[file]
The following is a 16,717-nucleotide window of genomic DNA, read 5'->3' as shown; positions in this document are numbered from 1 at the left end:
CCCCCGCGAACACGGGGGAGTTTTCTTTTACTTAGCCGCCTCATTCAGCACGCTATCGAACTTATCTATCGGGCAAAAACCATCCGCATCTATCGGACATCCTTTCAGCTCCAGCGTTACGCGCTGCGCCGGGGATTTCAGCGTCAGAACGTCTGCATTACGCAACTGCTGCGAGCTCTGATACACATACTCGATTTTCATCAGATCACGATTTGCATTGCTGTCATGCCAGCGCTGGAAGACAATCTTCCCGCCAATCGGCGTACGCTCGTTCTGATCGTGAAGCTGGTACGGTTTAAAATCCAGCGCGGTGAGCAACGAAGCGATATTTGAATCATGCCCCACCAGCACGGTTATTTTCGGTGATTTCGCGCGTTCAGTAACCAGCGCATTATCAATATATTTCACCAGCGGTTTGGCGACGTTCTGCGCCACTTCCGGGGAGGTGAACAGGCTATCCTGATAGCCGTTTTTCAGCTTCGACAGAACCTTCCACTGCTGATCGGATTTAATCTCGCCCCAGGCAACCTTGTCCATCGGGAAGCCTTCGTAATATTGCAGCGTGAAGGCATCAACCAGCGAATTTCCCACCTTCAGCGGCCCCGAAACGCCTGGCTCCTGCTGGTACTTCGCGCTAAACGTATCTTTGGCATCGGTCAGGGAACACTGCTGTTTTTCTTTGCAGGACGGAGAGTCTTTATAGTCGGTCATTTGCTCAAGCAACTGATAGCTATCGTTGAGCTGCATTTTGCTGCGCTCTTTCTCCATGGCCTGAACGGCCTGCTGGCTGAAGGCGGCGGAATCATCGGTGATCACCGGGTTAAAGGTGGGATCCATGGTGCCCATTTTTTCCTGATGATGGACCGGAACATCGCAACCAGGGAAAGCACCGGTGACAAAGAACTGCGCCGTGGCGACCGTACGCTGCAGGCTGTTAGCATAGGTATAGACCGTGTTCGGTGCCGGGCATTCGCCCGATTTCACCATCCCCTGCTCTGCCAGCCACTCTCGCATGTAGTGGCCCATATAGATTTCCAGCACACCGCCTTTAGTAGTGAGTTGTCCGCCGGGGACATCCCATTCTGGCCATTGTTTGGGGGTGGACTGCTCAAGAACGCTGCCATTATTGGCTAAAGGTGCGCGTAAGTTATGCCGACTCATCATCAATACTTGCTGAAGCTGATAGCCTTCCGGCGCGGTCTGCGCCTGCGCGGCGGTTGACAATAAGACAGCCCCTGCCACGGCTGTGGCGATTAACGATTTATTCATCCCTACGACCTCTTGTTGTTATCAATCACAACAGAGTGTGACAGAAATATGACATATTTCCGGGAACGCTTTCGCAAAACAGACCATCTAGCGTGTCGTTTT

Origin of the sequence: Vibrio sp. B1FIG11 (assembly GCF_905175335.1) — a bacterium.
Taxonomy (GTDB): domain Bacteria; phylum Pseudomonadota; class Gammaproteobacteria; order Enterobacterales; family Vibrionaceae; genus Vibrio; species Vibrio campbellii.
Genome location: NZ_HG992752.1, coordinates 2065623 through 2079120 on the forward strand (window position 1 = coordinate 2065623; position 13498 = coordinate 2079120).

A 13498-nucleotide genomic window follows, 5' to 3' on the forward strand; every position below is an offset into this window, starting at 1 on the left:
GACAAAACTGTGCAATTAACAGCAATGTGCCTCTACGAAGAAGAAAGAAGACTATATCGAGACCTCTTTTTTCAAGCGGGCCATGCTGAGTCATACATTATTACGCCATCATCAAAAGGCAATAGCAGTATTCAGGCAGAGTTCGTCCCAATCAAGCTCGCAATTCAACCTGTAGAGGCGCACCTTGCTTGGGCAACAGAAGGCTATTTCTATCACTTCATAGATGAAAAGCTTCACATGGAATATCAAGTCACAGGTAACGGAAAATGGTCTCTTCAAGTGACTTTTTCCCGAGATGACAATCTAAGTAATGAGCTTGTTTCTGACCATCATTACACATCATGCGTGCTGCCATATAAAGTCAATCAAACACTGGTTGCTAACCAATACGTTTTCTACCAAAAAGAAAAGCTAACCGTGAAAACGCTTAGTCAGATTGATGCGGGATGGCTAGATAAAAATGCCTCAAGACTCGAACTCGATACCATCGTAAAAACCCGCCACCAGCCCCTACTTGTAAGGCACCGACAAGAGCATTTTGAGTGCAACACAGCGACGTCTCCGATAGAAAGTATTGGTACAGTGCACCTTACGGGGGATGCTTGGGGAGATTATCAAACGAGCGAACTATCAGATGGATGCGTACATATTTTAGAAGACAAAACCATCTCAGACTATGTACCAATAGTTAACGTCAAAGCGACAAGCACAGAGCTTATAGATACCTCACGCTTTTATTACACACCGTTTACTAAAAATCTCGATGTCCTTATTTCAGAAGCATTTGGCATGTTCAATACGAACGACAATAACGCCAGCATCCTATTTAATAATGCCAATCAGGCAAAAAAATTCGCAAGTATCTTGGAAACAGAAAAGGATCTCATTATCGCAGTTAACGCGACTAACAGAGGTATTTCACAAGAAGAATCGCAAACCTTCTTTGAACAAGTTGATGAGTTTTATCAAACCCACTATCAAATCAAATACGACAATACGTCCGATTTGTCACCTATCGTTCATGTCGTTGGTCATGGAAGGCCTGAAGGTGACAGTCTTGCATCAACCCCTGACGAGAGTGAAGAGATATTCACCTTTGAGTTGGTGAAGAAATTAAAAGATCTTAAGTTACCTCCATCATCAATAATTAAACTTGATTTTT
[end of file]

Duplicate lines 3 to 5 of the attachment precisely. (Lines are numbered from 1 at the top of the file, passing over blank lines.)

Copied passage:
Origin of the sequence: Vibrio sp. B1FIG11 (assembly GCF_905175335.1) — a bacterium.
Taxonomy (GTDB): domain Bacteria; phylum Pseudomonadota; class Gammaproteobacteria; order Enterobacterales; family Vibrionaceae; genus Vibrio; species Vibrio campbellii.
Genome location: NZ_HG992752.1, coordinates 2065623 through 2079120 on the forward strand (window position 1 = coordinate 2065623; position 13498 = coordinate 2079120).